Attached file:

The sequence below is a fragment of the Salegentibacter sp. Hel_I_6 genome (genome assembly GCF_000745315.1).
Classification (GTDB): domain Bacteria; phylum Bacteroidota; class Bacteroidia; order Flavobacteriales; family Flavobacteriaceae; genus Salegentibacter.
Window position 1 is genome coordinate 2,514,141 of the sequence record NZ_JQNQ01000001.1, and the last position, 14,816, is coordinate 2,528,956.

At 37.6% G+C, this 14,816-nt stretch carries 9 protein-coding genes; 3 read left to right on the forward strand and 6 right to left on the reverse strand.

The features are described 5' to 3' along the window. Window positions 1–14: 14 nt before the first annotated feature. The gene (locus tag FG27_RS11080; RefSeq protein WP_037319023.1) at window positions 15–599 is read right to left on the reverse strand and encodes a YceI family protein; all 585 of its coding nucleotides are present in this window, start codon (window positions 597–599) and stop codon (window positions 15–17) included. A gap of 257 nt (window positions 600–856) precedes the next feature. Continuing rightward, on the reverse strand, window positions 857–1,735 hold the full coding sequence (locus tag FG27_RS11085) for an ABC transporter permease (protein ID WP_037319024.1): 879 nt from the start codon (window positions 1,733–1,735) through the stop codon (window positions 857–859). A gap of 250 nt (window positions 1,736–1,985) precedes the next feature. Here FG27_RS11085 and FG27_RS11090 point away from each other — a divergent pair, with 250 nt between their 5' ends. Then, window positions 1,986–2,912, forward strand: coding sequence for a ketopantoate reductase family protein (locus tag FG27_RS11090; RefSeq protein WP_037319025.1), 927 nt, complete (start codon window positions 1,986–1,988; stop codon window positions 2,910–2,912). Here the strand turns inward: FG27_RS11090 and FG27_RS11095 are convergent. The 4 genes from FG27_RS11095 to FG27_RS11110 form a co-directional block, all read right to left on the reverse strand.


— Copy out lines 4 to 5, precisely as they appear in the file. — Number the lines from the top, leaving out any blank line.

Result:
At 37.6% G+C, this 14,816-nt stretch carries 9 protein-coding genes; 3 read left to right on the forward strand and 6 right to left on the reverse strand.

The features are described 5' to 3' along the window. Window positions 1–14: 14 nt before the first annotated feature. The gene (locus tag FG27_RS11080; RefSeq protein WP_037319023.1) at window positions 15–599 is read right to left on the reverse strand and encodes a YceI family protein; all 585 of its coding nucleotides are present in this window, start codon (window positions 597–599) and stop codon (window positions 15–17) included. A gap of 257 nt (window positions 600–856) precedes the next feature. Continuing rightward, on the reverse strand, window positions 857–1,735 hold the full coding sequence (locus tag FG27_RS11085) for an ABC transporter permease (protein ID WP_037319024.1): 879 nt from the start codon (window positions 1,733–1,735) through the stop codon (window positions 857–859). A gap of 250 nt (window positions 1,736–1,985) precedes the next feature. Here FG27_RS11085 and FG27_RS11090 point away from each other — a divergent pair, with 250 nt between their 5' ends. Then, window positions 1,986–2,912, forward strand: coding sequence for a ketopantoate reductase family protein (locus tag FG27_RS11090; RefSeq protein WP_037319025.1), 927 nt, complete (start codon window positions 1,986–1,988; stop codon window positions 2,910–2,912). Here the strand turns inward: FG27_RS11090 and FG27_RS11095 are convergent. The 4 genes from FG27_RS11095 to FG27_RS11110 form a co-directional block, all read right to left on the reverse strand.